Are you over rugging your horse?

Are you over rugging your horse?

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Many horse owners don’t realise just how well horses and ponies can regulate their own body temperature. A lot of people will feel the horses skin to feel if they are warm enough, which isn’t an accurate way of measuring their warmth and often leads to over rugging, which is extremely dangerous.

Horses can control and regulate their core body temperature when the environmental temperature is between around -5 and 25 degrees Celsius.  In winter this can be as low as -15.

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The digestive system of the horse produces a large amount of heat, which means that humans will feel the cold when a horse will not.

The core temperature of a healthy horse is around 37-38 degrees Celsius and when the temperature changes drastically, the horse can change things like their metabolism and behavior to maintain this. In the wild this can range from -40 to 50 degrees Celsius and more.

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Many people will check their horses body temperature by a few things.

1 – The weather

2 – If they are hot or cold themselves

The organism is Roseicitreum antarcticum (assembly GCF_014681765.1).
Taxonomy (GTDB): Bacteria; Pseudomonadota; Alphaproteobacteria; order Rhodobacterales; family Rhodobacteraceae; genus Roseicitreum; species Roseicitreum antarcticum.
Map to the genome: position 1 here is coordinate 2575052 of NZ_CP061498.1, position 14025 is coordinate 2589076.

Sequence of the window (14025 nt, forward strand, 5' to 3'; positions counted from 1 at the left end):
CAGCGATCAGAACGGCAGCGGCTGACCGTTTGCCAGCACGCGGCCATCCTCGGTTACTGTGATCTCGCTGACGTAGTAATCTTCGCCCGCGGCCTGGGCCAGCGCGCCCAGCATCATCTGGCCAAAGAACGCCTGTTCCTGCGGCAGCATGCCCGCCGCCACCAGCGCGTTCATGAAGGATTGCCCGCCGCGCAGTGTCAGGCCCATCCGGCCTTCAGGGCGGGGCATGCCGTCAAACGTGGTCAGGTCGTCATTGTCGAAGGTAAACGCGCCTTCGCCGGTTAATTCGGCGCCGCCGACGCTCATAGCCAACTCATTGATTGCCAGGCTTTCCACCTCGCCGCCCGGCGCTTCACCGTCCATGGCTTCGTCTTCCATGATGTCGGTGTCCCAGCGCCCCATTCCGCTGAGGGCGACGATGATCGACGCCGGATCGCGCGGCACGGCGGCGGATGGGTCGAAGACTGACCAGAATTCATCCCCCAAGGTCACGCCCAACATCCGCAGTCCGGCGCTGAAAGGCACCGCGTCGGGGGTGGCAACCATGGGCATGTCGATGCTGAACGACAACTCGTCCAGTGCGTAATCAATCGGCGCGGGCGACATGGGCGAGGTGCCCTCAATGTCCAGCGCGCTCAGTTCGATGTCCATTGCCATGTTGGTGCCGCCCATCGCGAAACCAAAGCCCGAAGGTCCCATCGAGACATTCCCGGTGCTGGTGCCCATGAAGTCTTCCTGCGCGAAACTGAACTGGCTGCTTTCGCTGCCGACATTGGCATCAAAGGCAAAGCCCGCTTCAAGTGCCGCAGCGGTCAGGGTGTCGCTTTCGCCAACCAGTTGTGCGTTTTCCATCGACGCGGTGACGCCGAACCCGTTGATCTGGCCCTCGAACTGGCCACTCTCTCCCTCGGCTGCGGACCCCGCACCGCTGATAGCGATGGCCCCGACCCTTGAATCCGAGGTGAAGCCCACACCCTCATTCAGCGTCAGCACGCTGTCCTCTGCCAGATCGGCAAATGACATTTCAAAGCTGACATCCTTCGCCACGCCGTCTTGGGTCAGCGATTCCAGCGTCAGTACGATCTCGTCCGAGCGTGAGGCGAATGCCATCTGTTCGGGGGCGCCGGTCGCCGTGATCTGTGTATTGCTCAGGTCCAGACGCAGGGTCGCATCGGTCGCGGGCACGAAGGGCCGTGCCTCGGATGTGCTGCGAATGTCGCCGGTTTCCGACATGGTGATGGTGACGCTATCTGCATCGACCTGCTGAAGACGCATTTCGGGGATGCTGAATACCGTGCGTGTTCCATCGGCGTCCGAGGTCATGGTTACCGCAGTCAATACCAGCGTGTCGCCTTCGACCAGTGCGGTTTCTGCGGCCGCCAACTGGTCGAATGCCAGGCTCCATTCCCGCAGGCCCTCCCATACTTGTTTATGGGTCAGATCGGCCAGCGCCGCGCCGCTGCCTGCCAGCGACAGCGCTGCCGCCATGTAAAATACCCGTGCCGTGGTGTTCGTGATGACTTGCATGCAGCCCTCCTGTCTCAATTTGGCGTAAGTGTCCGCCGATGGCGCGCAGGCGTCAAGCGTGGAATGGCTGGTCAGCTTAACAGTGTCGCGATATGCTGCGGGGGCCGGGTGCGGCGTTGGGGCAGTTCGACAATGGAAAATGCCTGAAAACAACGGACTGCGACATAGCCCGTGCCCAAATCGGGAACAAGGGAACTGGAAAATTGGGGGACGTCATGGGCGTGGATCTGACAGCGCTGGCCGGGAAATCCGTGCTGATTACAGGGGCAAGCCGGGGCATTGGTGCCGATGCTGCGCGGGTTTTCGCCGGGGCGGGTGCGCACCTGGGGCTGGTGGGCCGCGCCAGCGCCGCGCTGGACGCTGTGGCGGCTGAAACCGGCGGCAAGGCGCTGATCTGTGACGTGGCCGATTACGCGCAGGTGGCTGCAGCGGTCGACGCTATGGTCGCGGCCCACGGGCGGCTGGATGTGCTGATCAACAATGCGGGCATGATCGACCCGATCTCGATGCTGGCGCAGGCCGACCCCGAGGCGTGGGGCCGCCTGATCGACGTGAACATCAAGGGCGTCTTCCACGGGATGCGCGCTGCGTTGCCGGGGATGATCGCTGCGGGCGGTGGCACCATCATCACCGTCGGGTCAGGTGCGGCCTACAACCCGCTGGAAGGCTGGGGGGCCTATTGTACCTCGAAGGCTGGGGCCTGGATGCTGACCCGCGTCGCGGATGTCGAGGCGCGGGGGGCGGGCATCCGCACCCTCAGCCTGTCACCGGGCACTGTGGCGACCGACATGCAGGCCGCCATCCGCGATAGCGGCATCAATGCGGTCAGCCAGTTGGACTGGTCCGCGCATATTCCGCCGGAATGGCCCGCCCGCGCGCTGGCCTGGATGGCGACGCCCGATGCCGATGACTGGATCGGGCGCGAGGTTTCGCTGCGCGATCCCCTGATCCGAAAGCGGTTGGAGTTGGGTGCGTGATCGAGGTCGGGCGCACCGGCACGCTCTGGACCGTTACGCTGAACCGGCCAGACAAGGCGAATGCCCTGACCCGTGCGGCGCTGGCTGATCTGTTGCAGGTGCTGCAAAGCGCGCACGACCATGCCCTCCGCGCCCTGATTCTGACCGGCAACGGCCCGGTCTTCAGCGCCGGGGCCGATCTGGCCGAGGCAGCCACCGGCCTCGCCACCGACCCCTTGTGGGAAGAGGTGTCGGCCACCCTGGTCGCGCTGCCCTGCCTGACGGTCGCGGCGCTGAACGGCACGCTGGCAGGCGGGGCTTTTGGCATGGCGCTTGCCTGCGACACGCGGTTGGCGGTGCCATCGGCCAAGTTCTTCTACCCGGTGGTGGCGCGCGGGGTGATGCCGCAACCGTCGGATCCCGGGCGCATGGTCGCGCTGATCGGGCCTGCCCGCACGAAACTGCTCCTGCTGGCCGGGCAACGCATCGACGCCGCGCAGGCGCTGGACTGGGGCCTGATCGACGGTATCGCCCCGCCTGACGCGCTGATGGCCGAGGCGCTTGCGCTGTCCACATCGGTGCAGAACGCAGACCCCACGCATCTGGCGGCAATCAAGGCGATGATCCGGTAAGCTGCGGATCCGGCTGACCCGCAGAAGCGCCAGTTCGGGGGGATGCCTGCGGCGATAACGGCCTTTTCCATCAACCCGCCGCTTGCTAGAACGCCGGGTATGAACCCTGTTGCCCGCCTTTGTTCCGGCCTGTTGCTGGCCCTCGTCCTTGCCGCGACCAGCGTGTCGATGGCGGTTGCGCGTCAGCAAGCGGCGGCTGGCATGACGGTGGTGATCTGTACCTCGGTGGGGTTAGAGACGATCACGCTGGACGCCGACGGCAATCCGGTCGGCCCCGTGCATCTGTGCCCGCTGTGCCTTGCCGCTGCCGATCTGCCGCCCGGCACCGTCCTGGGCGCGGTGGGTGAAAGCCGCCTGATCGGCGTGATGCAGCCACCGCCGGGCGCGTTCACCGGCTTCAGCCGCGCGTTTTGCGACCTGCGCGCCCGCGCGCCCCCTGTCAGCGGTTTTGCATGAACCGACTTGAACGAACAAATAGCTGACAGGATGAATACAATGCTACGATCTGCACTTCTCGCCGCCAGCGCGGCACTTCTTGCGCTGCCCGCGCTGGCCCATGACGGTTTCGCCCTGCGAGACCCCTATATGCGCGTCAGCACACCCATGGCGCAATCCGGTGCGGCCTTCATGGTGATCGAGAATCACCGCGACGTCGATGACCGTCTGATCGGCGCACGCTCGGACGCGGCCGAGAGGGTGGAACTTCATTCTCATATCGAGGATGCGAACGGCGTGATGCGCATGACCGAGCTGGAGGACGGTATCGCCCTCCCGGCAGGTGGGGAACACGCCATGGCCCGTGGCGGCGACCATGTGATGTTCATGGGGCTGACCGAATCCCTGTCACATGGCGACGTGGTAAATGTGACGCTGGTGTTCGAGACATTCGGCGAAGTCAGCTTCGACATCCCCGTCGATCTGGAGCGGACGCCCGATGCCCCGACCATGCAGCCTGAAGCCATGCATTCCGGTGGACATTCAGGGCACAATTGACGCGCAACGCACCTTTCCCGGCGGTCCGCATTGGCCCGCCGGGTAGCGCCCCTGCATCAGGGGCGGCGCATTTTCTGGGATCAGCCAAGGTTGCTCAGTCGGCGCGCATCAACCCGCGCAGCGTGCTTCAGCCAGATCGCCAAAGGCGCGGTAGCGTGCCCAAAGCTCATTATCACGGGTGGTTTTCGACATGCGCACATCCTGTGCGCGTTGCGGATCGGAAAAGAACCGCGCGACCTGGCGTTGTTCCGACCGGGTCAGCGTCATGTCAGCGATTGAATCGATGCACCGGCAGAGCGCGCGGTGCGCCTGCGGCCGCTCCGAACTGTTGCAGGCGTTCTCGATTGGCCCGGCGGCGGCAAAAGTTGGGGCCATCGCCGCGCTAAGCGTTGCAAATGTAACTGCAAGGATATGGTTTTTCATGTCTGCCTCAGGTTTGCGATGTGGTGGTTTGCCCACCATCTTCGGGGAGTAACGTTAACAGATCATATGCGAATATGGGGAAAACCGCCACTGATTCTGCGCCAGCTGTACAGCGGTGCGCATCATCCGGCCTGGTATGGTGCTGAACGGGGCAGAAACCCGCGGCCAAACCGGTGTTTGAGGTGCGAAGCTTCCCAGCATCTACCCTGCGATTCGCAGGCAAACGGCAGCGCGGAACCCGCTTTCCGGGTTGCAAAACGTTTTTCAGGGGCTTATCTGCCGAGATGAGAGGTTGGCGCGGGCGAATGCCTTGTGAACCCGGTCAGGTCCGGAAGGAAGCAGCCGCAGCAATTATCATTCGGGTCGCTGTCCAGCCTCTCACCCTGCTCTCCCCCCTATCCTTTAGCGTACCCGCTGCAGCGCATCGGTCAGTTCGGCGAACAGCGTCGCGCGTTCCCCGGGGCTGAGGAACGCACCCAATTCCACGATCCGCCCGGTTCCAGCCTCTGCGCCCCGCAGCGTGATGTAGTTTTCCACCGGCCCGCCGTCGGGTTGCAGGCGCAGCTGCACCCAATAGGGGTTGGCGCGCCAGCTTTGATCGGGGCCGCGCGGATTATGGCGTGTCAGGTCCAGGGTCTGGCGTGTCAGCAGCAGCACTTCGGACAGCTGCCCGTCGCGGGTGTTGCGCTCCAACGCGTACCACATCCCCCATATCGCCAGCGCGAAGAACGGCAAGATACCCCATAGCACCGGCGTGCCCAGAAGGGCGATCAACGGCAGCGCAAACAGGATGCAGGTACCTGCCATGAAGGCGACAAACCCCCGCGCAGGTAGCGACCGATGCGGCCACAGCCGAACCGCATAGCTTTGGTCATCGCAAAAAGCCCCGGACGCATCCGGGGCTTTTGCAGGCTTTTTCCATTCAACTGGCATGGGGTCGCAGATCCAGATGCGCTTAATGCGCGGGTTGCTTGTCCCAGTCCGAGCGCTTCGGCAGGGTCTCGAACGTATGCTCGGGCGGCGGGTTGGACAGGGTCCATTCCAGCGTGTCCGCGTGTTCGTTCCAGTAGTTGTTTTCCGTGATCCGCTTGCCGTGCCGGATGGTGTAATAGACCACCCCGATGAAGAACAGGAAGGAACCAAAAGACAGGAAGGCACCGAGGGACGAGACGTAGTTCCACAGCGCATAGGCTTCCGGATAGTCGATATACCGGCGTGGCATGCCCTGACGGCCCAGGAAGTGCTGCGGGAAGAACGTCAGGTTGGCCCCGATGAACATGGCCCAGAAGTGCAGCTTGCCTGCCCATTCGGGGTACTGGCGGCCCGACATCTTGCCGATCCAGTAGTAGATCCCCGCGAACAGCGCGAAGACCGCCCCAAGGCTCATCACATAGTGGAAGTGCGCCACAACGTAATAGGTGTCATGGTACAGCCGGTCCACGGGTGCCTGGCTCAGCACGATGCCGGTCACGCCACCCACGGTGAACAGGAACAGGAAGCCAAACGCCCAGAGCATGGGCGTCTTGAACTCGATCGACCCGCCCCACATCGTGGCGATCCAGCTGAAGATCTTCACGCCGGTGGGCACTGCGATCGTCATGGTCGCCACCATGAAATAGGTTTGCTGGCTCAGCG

3 – Feeling the horses skin

None of these are the correct way to determine your horses temperature.

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Horses can warm themselves up a lot easier than they can cool themselves down. There is a few ways they can do this;

1 – Eating more forage

2 – Moving around more

3 – Piloerection (raising their hairs)

4 – Shivering and muscle tension

5 – Sheltering and grouping with other horses

6 – Changing their metabolism

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What happens when a horse is over rugged?

Over rugging can cause multiple health problems with horses, including heat stress and in some cases even death. Some serious issues that are caused by over rugging include;

  • Sweating
  • Dehydration
  • Rapid breathing
  • Increased heart rate
  • Colic
  • Body cells and tissue damage
  • Disease immunity
  • Electrolyte imbalances
  • Thyroid gland function problems
  • Fungal and bacterial infections
  • Vitamin D deficiency (lack of UV light)
  • Heat rash
  • Laminitis
  • Toxicosis
  • Death

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Some horses do need to be rugged up when the temperature drops in winter and especially when they have been clipped, however the issue of over rugging is a serious one and can cause severe health problems for the horse. some cases have been reported in the UK of horses having as many as 6 rugs on! In England!

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So be aware, you know your horse and how they respond in different temperatures and keep an eye out for people over rugging their horses. Don’t be afraid to give them some friendly advice and maybe point them in the way of this article.

 

 

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